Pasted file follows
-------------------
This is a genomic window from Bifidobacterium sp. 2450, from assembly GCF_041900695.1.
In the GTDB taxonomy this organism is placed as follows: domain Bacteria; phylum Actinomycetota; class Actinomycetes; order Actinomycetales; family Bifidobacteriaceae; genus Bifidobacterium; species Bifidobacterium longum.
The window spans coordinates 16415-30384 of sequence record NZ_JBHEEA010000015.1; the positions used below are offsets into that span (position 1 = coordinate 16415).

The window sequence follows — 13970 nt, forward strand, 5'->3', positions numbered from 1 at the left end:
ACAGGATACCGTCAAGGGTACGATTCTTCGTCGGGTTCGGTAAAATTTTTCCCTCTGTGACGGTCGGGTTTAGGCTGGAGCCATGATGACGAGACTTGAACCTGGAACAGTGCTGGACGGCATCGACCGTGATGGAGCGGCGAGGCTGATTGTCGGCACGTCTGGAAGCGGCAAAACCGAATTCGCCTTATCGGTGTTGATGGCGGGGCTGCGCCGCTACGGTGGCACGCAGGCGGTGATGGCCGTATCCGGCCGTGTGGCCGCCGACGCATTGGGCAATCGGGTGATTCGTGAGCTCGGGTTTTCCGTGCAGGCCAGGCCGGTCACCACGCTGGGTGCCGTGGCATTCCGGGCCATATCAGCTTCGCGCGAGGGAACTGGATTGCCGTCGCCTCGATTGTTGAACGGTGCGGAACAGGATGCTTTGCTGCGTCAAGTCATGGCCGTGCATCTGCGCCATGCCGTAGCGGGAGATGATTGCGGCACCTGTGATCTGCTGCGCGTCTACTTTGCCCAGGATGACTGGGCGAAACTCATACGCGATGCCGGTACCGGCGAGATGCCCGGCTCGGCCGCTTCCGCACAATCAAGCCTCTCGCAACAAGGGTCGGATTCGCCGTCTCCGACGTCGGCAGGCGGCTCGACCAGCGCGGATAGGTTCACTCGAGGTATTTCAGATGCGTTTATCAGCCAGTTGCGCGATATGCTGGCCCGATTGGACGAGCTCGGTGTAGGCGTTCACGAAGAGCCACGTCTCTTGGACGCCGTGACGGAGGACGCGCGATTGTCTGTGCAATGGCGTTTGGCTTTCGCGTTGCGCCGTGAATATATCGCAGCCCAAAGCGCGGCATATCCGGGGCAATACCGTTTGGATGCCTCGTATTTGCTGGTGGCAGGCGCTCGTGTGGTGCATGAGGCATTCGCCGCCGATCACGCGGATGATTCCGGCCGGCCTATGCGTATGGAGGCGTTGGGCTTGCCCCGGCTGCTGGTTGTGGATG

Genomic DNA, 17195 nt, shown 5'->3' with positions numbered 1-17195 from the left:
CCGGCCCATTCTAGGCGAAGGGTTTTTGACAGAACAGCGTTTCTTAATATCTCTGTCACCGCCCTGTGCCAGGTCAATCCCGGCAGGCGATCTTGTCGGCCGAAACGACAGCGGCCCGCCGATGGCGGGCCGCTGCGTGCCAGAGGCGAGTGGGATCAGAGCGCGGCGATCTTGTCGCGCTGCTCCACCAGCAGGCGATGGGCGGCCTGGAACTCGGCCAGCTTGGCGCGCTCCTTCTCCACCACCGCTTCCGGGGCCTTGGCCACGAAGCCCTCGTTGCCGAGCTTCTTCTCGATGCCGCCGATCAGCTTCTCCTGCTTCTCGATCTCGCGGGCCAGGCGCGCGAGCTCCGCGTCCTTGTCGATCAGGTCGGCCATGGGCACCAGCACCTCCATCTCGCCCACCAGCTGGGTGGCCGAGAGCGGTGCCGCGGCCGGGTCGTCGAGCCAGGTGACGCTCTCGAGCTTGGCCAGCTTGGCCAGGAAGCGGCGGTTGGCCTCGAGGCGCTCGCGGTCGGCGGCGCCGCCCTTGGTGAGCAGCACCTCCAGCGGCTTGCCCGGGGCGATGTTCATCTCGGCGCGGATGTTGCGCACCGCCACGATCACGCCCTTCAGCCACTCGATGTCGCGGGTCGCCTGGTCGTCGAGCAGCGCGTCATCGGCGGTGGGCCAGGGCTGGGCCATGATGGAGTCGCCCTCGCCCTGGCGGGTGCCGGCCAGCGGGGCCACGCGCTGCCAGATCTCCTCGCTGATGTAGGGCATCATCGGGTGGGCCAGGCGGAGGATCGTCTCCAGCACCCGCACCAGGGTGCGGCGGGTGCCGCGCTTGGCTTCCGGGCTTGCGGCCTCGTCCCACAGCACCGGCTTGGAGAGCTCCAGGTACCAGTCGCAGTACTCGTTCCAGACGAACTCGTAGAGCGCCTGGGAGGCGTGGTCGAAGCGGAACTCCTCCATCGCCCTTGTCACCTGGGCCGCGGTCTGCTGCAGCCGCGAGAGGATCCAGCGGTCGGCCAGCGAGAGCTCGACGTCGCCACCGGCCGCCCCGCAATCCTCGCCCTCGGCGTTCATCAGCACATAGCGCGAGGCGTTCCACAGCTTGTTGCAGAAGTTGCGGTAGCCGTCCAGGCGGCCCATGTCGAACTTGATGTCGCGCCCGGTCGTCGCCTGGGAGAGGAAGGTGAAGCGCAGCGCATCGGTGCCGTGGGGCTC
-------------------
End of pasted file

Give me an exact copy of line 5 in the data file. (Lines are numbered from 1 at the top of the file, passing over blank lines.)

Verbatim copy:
ACAGGATACCGTCAAGGGTACGATTCTTCGTCGGGTTCGGTAAAATTTTTCCCTCTGTGACGGTCGGGTTTAGGCTGGAGCCATGATGACGAGACTTGAACCTGGAACAGTGCTGGACGGCATCGACCGTGATGGAGCGGCGAGGCTGATTGTCGGCACGTCTGGAAGCGGCAAAACCGAATTCGCCTTATCGGTGTTGATGGCGGGGCTGCGCCGCTACGGTGGCACGCAGGCGGTGATGGCCGTATCCGGCCGTGTGGCCGCCGACGCATTGGGCAATCGGGTGATTCGTGAGCTCGGGTTTTCCGTGCAGGCCAGGCCGGTCACCACGCTGGGTGCCGTGGCATTCCGGGCCATATCAGCTTCGCGCGAGGGAACTGGATTGCCGTCGCCTCGATTGTTGAACGGTGCGGAACAGGATGCTTTGCTGCGTCAAGTCATGGCCGTGCATCTGCGCCATGCCGTAGCGGGAGATGATTGCGGCACCTGTGATCTGCTGCGCGTCTACTTTGCCCAGGATGACTGGGCGAAACTCATACGCGATGCCGGTACCGGCGAGATGCCCGGCTCGGCCGCTTCCGCACAATCAAGCCTCTCGCAACAAGGGTCGGATTCGCCGTCTCCGACGTCGGCAGGCGGCTCGACCAGCGCGGATAGGTTCACTCGAGGTATTTCAGATGCGTTTATCAGCCAGTTGCGCGATATGCTGGCCCGATTGGACGAGCTCGGTGTAGGCGTTCACGAAGAGCCACGTCTCTTGGACGCCGTGACGGAGGACGCGCGATTGTCTGTGCAATGGCGTTTGGCTTTCGCGTTGCGCCGTGAATATATCGCAGCCCAAAGCGCGGCATATCCGGGGCAATACCGTTTGGATGCCTCGTATTTGCTGGTGGCAGGCGCTCGTGTGGTGCATGAGGCATTCGCCGCCGATCACGCGGATGATTCCGGCCGGCCTATGCGTATGGAGGCGTTGGGCTTGCCCCGGCTGCTGGTTGTGGATG